Coating the underside of the bridge

In what is being described as a world first, electric resistant paint combined with voltage-controlled clearance (VCC) has helped make a Victorian railway bridge safe to use by new electric trains.

Electrification of the railway between London and Cardiff was completed last year. To get the necessary overhead wires and cables installed usually means many structures have to be reconstructed. However, a new coating technology that has been developed with the University of Southampton may have changed all that.

Richard Stainton, Network Rail engineering expert (yes, that really is his official job title), said: “Intersection Bridge – situated in the centre of Cardiff, on the Wales route – is a prime example. The structure is too low to safely fit all the kit required. Ordinarily, this would force Network Rail to demolish it and rebuild it at a greater height to keep electric trains a safe distance away from the bridge as they pass under, and stop them from electrifying the bridge itself, or anything on it.”

In this case, however, Network Rail coated the underside of the bridge with electric-resistant paint. It was used alongside specially developed lineside kit, including: surge arresters and insulated bridge arms, to insulate the bridge from electricity and make it safe for electric trains to pass under.

The paint was combined with voltage-controlled clearance (VCC) which allowed the electrical clearance gap to be reduced by 20mm from the overhead line equipment (OLE) to the bridge, and 70mm from the OLE to the trains roofs.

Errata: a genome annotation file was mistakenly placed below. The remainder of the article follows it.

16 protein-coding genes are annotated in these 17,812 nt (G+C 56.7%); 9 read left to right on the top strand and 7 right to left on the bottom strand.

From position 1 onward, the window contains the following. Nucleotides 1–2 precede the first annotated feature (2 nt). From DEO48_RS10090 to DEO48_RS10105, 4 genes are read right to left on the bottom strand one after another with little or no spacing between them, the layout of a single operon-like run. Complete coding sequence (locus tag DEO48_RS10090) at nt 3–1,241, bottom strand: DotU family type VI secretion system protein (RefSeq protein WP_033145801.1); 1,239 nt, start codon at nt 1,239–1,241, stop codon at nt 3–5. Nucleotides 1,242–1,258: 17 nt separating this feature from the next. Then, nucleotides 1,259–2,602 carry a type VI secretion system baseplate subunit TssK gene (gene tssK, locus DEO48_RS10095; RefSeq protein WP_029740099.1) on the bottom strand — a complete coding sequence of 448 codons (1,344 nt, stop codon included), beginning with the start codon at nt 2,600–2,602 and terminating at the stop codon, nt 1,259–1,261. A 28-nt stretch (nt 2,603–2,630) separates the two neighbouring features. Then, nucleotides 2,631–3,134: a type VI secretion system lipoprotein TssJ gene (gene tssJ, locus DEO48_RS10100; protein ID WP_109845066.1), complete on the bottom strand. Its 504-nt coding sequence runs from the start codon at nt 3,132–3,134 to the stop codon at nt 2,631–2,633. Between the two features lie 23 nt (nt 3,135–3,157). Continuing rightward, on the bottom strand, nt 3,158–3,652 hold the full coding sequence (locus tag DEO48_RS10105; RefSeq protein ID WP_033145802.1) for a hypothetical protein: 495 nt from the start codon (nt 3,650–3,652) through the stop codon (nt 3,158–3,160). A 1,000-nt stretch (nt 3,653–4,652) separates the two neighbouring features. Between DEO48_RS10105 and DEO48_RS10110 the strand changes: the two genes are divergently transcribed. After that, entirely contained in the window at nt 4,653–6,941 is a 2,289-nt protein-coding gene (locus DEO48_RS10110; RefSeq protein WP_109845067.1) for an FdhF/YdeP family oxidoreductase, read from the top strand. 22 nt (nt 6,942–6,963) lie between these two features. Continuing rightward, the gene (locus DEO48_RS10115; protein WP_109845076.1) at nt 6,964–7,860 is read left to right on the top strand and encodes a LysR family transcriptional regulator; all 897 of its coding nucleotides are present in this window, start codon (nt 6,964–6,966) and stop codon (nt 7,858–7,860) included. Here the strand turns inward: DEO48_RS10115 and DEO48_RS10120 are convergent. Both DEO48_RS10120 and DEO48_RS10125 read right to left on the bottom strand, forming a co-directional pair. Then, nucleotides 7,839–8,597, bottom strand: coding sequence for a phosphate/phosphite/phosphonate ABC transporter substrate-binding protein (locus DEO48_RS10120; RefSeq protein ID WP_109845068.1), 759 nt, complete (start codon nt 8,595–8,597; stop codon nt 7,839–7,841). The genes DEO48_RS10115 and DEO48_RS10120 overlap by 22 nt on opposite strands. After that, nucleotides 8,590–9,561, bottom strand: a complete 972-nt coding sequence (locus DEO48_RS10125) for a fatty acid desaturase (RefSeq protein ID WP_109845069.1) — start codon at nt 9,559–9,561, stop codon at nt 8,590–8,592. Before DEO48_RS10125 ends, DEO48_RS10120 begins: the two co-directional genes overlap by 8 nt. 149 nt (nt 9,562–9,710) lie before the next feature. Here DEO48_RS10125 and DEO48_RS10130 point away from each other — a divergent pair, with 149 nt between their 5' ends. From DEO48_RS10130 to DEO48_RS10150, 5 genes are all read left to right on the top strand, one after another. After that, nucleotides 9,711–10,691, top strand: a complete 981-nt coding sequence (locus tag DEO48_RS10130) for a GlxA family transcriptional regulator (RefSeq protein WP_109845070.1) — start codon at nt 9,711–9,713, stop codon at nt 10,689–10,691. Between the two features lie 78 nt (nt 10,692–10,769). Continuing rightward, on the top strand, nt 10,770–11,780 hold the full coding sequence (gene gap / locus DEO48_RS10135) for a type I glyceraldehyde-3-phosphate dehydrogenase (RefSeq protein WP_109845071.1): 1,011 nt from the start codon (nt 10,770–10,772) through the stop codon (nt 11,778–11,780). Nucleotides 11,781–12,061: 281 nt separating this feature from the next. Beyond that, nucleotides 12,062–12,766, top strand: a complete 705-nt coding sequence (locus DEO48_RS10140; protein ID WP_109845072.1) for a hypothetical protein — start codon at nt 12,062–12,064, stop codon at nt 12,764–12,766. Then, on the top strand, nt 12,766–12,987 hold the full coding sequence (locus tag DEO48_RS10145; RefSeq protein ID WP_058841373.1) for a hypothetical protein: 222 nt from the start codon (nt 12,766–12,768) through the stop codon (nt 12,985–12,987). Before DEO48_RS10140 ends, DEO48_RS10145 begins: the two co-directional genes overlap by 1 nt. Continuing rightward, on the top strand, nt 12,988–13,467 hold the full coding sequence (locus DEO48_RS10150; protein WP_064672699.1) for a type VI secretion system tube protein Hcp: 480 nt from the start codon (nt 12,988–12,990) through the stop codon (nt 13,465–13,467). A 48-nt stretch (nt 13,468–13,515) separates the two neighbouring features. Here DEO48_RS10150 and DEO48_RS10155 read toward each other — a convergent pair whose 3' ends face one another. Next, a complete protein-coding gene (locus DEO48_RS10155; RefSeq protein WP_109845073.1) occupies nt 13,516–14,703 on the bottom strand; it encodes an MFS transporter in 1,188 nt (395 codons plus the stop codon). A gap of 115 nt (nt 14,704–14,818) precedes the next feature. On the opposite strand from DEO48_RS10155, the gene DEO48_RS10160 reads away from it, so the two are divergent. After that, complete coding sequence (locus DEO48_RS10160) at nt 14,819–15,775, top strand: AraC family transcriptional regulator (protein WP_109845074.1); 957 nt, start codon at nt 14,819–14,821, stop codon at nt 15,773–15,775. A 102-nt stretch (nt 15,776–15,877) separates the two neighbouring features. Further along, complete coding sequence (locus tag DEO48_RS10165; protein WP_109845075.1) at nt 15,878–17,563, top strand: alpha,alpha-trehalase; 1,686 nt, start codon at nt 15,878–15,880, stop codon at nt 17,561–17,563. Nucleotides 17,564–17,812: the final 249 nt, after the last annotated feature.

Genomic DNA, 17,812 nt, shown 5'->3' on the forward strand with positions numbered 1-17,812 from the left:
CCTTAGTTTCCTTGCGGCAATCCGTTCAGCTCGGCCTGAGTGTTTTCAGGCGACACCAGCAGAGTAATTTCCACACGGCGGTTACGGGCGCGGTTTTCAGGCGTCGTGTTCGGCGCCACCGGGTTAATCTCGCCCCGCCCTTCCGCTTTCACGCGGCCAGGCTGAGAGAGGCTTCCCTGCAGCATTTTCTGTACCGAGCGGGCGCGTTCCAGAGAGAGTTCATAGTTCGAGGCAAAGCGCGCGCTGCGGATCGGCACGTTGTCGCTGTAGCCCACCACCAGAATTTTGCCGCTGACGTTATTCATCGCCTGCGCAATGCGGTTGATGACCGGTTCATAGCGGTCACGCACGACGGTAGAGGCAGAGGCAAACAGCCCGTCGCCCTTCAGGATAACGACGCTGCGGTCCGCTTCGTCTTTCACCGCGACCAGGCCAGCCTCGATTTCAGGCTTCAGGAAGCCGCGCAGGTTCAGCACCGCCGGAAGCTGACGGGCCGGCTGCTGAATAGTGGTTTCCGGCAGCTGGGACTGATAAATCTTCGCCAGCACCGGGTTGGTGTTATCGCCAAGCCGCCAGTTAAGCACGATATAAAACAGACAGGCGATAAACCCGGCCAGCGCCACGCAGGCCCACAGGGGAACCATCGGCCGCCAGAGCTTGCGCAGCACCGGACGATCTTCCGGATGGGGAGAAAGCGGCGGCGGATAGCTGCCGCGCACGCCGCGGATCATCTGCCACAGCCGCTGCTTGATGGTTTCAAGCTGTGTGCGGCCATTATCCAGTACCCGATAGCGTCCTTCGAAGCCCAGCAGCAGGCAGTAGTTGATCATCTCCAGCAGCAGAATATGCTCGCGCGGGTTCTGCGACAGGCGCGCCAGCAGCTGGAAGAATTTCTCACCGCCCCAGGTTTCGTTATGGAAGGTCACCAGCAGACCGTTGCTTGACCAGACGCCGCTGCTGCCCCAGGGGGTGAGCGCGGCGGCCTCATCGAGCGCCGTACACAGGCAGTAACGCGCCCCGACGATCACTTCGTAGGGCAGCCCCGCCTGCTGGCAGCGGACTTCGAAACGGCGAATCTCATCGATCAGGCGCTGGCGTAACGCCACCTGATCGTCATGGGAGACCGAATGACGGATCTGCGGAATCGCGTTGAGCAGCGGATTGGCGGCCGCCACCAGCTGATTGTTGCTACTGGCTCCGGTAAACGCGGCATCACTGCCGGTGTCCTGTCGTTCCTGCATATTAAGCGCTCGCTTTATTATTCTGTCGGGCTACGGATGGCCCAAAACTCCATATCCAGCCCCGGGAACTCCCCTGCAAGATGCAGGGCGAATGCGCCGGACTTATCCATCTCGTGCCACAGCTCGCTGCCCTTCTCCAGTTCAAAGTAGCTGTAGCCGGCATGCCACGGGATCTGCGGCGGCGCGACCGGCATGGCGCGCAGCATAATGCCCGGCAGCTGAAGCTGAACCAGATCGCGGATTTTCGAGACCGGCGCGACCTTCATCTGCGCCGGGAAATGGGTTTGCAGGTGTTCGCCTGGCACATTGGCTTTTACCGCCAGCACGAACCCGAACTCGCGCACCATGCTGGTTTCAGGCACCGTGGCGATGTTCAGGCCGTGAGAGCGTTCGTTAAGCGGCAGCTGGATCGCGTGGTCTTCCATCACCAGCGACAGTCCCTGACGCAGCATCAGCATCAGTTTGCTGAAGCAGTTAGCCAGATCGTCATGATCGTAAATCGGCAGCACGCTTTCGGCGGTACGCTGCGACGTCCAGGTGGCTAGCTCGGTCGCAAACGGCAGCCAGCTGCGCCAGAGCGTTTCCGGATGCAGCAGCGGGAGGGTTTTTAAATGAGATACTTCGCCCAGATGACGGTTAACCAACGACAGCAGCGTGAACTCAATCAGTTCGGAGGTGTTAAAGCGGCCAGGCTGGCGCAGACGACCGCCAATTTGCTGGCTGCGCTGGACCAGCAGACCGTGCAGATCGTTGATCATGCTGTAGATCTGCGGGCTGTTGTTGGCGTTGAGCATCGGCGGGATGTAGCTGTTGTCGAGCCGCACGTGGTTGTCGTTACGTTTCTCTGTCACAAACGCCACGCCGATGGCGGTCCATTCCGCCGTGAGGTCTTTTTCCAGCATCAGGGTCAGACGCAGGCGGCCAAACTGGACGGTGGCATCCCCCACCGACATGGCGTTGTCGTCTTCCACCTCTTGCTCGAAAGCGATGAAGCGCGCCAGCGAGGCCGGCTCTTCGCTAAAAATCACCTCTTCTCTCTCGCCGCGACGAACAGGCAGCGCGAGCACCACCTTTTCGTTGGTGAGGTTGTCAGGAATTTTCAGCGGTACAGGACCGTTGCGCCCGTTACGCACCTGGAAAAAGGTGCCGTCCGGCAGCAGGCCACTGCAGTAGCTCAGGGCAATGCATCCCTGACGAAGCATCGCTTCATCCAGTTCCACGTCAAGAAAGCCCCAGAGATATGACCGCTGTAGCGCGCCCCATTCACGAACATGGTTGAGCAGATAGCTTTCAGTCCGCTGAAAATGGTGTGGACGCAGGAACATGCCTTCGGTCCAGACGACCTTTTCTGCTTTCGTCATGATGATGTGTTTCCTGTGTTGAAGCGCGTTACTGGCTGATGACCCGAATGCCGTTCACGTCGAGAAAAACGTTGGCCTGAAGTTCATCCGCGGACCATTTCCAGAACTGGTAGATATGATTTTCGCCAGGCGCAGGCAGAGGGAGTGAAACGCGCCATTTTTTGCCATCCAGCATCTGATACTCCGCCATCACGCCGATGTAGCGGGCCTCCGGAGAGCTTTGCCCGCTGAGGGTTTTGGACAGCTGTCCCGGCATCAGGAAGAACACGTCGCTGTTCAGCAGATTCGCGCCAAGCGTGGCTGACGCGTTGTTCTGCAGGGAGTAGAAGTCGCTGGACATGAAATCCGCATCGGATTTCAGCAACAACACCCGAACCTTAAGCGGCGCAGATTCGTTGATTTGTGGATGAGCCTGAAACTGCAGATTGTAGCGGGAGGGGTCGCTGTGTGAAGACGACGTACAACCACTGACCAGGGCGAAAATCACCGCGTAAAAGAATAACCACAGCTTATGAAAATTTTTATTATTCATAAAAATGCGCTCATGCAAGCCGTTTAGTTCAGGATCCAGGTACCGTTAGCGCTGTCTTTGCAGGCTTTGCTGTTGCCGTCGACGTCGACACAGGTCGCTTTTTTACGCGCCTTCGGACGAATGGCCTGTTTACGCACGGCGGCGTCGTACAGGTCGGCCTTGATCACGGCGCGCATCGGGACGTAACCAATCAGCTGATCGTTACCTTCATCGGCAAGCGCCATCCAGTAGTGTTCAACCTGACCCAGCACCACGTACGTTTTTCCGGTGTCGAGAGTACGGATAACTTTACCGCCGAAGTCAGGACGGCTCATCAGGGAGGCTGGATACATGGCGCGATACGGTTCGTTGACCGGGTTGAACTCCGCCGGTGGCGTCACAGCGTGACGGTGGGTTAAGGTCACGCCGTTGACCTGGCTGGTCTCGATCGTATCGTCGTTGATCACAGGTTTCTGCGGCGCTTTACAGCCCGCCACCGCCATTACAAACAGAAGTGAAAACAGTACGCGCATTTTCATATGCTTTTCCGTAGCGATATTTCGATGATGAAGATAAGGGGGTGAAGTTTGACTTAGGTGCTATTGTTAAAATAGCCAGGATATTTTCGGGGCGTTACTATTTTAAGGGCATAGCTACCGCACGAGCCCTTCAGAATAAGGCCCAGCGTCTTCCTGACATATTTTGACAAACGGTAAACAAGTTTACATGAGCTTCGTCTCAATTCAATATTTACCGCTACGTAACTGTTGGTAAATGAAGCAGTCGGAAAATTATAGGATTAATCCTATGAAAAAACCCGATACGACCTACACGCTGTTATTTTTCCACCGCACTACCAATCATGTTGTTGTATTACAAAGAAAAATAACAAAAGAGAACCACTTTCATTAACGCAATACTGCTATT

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This meant around £40m of savings as the bridge did not need to be knocked down to start from scratch.

Peter Smith-Jaynes, regional asset manager, electrification, Wales & Western, said: “It’s a really complex situation at Cardiff Intersection Bridge. It’s a very busy rail-over-rail bridge, with a canal underneath that, and it’s surrounded by high-rise buildings. Just accessing the bridge would have been difficult but knocking it down and rebuilding it would have been nearly impossible. We had to find another solution.”

Richard Stainton added: “Typically, a third of electrification project expenditure is on reconstruction and modifying of civils structures – tunnels, bridges and stations – to allow the installation OLE with the necessary clearances.

“This solution will create enormous efficiencies; allowing future electrification projects to be installed and energised without multi-million-pound expenditure – potentially saving the tax-payers as much as £100m.

“It will also significantly reduce the number of rail closures – for access – lowering the disruption to passengers, road networks, and railway neighbours.”

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